From the Editor
Jan 2009

Healing in an Age of Homelessness

Kathleen M. Patchan
Virtual Mentor. 2009;11(1):3-5. doi: 10.1001/virtualmentor.2009.11.1.fred1-0901.


Samuel never had a life of comfort. When I began working at Christ House, a medical shelter for the homeless of Washington D.C., Samuel had been living there for more than a month. He had terminal throat and tongue cancer [1]. As a nursing assistant, one of my duties was to help Samuel organize his cubby and bed, which included discarding countless coffee cups, packets of sugar, and tissues containing phlegm and blood. While Samuel couldn't speak, we communicated using scribbled notes and sign language unrecognized by anyone but the two of us. He was a man who struggled with an incurable disease and a society that did not readily accept his acerbic personality and often hostile disposition. Yet, it was clear that the nurses and doctors who treated him understood his vulnerability and cared for him--giving him pain medicine, tolerating his antics, and smiling when tears welled in his eyes after he was given a scarf and gloves for Christmas. Samuel died at 58 years of age on a January morning after being transferred to Joseph's House, a local hospice for homeless men [2]. The story of Samuel's life highlights a question that I have long struggled to answer--how can medical professionals best serve the homeless, a community which in my opinion, has been historically neglected.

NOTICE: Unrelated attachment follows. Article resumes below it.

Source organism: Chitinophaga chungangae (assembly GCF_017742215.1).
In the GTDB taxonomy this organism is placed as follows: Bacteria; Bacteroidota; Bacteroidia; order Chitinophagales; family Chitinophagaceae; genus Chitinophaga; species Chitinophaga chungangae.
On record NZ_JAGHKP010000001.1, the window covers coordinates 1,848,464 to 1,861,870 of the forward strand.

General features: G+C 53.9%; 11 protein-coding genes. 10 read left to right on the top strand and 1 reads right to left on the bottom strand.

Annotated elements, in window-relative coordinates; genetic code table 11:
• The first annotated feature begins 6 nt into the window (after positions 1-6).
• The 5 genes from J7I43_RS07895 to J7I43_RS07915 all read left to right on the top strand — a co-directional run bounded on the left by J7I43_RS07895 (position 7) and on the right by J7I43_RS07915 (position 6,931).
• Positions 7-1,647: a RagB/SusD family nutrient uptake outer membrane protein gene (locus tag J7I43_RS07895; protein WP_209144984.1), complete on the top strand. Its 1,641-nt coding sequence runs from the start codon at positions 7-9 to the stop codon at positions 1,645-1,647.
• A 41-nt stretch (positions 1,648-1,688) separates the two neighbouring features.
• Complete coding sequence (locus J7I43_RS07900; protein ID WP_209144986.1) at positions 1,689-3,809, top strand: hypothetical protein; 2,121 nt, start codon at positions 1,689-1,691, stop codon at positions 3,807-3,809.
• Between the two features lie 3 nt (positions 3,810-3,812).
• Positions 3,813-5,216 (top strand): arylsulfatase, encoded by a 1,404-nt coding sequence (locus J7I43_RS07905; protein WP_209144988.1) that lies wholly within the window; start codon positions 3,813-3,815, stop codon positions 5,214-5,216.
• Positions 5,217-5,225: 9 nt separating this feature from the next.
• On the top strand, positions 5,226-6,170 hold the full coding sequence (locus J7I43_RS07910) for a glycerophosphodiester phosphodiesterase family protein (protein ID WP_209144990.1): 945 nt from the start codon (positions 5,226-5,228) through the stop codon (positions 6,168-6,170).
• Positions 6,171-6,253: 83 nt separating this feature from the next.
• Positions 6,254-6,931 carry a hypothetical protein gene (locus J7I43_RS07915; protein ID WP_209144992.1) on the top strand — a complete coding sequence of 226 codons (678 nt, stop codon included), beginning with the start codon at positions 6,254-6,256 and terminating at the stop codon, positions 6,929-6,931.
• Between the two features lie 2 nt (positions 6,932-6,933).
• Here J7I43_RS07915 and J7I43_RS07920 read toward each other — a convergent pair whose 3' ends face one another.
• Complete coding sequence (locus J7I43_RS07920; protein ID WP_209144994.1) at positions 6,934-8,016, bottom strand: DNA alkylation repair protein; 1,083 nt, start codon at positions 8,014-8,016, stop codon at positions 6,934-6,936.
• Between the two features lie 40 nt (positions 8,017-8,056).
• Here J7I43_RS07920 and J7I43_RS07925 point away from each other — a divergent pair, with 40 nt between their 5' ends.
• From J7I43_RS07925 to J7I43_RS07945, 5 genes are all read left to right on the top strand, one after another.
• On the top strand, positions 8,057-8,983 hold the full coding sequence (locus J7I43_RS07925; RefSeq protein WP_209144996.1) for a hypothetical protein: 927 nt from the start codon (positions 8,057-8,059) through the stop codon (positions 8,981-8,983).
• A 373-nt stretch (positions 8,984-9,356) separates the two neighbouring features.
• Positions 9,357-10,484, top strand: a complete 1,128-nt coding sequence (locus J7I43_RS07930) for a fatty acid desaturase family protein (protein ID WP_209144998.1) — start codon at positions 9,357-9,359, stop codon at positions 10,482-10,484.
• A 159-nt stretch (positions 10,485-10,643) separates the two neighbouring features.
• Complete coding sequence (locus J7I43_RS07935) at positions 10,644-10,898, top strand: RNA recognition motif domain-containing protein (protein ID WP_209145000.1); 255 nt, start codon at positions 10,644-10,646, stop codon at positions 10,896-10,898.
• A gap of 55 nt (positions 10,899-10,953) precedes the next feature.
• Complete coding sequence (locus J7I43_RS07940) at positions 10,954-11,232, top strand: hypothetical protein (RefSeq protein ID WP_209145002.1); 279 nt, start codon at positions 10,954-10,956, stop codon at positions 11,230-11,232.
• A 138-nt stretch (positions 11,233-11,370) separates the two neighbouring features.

Following de-institutionalization of many mental health institutions in the 1980s, homeless men and women who were mentally ill were discharged to the streets with limited financial resources and social connections. At the same time, social services working with low-income communities were already burdened with high case loads and put together a patchwork of programs that never adequately met the needs of this newly homeless population. Welfare reform under the Clinton Administration and a Republican congress led to even fewer resources for low-income individuals. The current financial recession--with more than 10.3 million unemployed nationwide, 30 million receiving food stamps, and one in every 488 houses being foreclosed nationally--has blindsided many moderate- to low-income families and left them at risk of losing both their livelihoods and homes [3, 4]. The threat of homelessness may be frighteningly real to more people in these uncertain financial times. The articles in this issue examine themes that will always challenge our understanding of and compassion for those at the margins of society.